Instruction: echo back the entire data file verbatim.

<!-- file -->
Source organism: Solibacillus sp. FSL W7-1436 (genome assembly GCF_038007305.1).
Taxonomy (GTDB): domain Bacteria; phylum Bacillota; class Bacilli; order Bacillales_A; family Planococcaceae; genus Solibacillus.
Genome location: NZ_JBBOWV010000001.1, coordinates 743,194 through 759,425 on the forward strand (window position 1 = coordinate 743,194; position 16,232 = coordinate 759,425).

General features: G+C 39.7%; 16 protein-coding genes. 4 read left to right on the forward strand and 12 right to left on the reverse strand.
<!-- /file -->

Source organism: Solibacillus sp. FSL W7-1436 (genome assembly GCF_038007305.1).
Taxonomy (GTDB): domain Bacteria; phylum Bacillota; class Bacilli; order Bacillales_A; family Planococcaceae; genus Solibacillus.
Genome location: NZ_JBBOWV010000001.1, coordinates 743,194 through 759,425 on the forward strand (window position 1 = coordinate 743,194; position 16,232 = coordinate 759,425).

General features: G+C 39.7%; 16 protein-coding genes. 4 read left to right on the forward strand and 12 right to left on the reverse strand.